If you work for something bigger than yourself, you play harder and smarter. The same will hold true for your team. Most people will work harder (and better) when what they do is infused with a sense of purpose.

Tell your team what they’re working for and why. You can start with something as simple as a short email. Keep it short, insightful, and from the heart.

Praise and recognition
Let your team members know it when they’re doing a good job. Sincere and specific compliments are unusual in most workplace environments today, and this will set you apart. Or, take a few minutes and write a personal note. These simple gestures can create magic!

Surround yourself with greatness
It doesn’t matter if you are trying to fill a minimum-wage job, or selecting a new leader for your company. Hold out for the perfect person. Having the right people in the right positions allows you to do your best work. Take plenty of time during the hiring process, and set your standards high.

No power trips
A boss has an iron grip on his team, expecting every employee to immediately jump at his command. Disobey, and you could be gone in an instant. A leader, however, realizes the only power they can use is persuasion.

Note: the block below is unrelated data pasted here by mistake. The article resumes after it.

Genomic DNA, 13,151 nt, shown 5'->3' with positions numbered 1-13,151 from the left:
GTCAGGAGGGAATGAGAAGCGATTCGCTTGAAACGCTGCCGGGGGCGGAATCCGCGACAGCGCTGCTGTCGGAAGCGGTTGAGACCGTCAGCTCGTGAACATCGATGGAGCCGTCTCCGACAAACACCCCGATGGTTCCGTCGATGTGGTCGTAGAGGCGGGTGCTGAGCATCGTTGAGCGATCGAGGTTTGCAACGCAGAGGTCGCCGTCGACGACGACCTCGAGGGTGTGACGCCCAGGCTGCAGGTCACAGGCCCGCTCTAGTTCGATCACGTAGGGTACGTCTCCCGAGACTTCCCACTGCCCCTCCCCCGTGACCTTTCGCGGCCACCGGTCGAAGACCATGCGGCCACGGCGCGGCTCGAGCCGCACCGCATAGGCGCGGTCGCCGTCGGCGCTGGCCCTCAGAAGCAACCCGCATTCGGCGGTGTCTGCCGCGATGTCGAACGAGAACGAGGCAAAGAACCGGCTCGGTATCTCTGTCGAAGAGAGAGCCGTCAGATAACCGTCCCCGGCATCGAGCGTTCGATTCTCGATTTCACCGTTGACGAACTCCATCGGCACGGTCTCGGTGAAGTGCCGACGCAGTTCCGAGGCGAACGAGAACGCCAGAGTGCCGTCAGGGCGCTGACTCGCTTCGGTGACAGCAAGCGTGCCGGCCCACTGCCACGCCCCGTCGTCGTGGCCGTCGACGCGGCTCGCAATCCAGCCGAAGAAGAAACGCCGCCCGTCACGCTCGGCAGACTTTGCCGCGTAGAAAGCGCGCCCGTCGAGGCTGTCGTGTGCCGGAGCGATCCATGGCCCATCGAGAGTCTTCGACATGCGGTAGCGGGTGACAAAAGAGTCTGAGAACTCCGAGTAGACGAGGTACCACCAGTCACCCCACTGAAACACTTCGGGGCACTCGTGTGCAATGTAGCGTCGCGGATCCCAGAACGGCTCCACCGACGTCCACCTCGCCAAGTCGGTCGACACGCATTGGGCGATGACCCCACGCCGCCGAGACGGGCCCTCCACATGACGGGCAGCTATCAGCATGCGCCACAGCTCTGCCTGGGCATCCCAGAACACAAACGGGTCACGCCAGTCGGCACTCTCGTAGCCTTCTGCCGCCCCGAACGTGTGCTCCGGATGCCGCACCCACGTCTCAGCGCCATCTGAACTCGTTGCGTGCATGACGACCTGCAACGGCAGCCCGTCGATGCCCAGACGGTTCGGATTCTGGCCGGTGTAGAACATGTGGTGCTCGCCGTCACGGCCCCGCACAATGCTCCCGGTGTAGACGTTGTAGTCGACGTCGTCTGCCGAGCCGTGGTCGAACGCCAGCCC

Don’t boss people around. Instead, explain why you do what you do, and treat your team like the co-workers they are. You wouldn’t be anywhere without them!

Caring and respect
Your team members are not robots or faceless units of production. Every single one deserves to be treated with dignity, respect, and a caring heart. If you love your team well, and treat them like family, and they will act like family.

There is one simple rule we apply to everything we do at my company, and it’s something you can start using today — treat others the way you would like to be treated.

The key to becoming a great leader is serving your team, and everyone around you, by putting them first. If you do, you’ll be paid back in full with loyalty, hard work, and amazing results!

The First Minute Is Critical – Do It Right

By Tom Grandy 

First impressions are more important than most technicians realize.  It is so critical that their greeting should be scripted and taped to their clipboard as a reminder.

Below are some steps:

1.      Ring doorbell once – Listen closely to make sure the bell is working.  If you can hear the doorbell OUTSIDE your customer can usually hear it INSIDE!  Don’t irritate the customer by ringing the bell again and again as they are desperately running for the front door!

2.      Step back three feet –  Don’t crowd the door.  Security is a huge issue especially for women.  Step back so the customer feels comfortable opening the door.

3.      Your helper should be visible – If you have helper with you, be sure they are at the front door as well.  The helper should be one step behind the lead tech or one step down if there are steps.

4.      Look your customer in the eye and SMILE! – I’ll bet you get a warm fuzzy feeling when someone smiles at you.  Your customer does too.

5.      Introduce yourself – “Hello, Mrs. _______. I’m (your full name) with (company name). Hand the customer your personal company business card. This is (co-worker’s full name) and he (or she) will be helping me today.”

6.      Helper says – “Hello, Mrs. _________.”